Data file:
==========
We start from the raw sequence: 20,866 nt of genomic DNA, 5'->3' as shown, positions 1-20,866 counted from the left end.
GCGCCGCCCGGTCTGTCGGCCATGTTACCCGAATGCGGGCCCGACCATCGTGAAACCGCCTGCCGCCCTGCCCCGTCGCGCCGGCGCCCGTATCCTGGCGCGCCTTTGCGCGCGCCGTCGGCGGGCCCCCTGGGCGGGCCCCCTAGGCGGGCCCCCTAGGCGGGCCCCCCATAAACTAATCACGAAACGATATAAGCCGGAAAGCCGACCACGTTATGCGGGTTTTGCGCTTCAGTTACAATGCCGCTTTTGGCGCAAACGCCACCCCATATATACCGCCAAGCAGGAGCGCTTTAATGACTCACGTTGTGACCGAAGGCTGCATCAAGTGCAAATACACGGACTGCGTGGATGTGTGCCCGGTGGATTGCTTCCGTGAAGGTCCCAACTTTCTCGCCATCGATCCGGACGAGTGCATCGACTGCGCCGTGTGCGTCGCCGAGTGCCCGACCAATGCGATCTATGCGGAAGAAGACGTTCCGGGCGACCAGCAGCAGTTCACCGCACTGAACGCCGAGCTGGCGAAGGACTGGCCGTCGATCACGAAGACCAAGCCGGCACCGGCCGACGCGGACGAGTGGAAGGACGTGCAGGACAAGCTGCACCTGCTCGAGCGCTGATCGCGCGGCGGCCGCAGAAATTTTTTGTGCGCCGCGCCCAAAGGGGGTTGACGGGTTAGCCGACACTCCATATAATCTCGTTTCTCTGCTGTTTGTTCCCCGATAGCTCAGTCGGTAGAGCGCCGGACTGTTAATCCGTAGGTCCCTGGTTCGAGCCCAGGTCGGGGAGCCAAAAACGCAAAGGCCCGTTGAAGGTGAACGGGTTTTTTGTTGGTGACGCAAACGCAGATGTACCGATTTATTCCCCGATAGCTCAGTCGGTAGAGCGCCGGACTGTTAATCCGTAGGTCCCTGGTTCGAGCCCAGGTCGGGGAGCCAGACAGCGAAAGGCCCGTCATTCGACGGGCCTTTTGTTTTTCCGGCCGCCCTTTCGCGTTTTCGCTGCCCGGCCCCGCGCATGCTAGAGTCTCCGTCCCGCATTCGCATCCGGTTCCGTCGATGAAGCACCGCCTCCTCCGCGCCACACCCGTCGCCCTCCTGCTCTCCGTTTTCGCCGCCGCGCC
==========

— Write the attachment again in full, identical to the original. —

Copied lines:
We start from the raw sequence: 20,866 nt of genomic DNA, 5'->3' as shown, positions 1-20,866 counted from the left end.
GCGCCGCCCGGTCTGTCGGCCATGTTACCCGAATGCGGGCCCGACCATCGTGAAACCGCCTGCCGCCCTGCCCCGTCGCGCCGGCGCCCGTATCCTGGCGCGCCTTTGCGCGCGCCGTCGGCGGGCCCCCTGGGCGGGCCCCCTAGGCGGGCCCCCTAGGCGGGCCCCCCATAAACTAATCACGAAACGATATAAGCCGGAAAGCCGACCACGTTATGCGGGTTTTGCGCTTCAGTTACAATGCCGCTTTTGGCGCAAACGCCACCCCATATATACCGCCAAGCAGGAGCGCTTTAATGACTCACGTTGTGACCGAAGGCTGCATCAAGTGCAAATACACGGACTGCGTGGATGTGTGCCCGGTGGATTGCTTCCGTGAAGGTCCCAACTTTCTCGCCATCGATCCGGACGAGTGCATCGACTGCGCCGTGTGCGTCGCCGAGTGCCCGACCAATGCGATCTATGCGGAAGAAGACGTTCCGGGCGACCAGCAGCAGTTCACCGCACTGAACGCCGAGCTGGCGAAGGACTGGCCGTCGATCACGAAGACCAAGCCGGCACCGGCCGACGCGGACGAGTGGAAGGACGTGCAGGACAAGCTGCACCTGCTCGAGCGCTGATCGCGCGGCGGCCGCAGAAATTTTTTGTGCGCCGCGCCCAAAGGGGGTTGACGGGTTAGCCGACACTCCATATAATCTCGTTTCTCTGCTGTTTGTTCCCCGATAGCTCAGTCGGTAGAGCGCCGGACTGTTAATCCGTAGGTCCCTGGTTCGAGCCCAGGTCGGGGAGCCAAAAACGCAAAGGCCCGTTGAAGGTGAACGGGTTTTTTGTTGGTGACGCAAACGCAGATGTACCGATTTATTCCCCGATAGCTCAGTCGGTAGAGCGCCGGACTGTTAATCCGTAGGTCCCTGGTTCGAGCCCAGGTCGGGGAGCCAGACAGCGAAAGGCCCGTCATTCGACGGGCCTTTTGTTTTTCCGGCCGCCCTTTCGCGTTTTCGCTGCCCGGCCCCGCGCATGCTAGAGTCTCCGTCCCGCATTCGCATCCGGTTCCGTCGATGAAGCACCGCCTCCTCCGCGCCACACCCGTCGCCCTCCTGCTCTCCGTTTTCGCCGCCGCGCC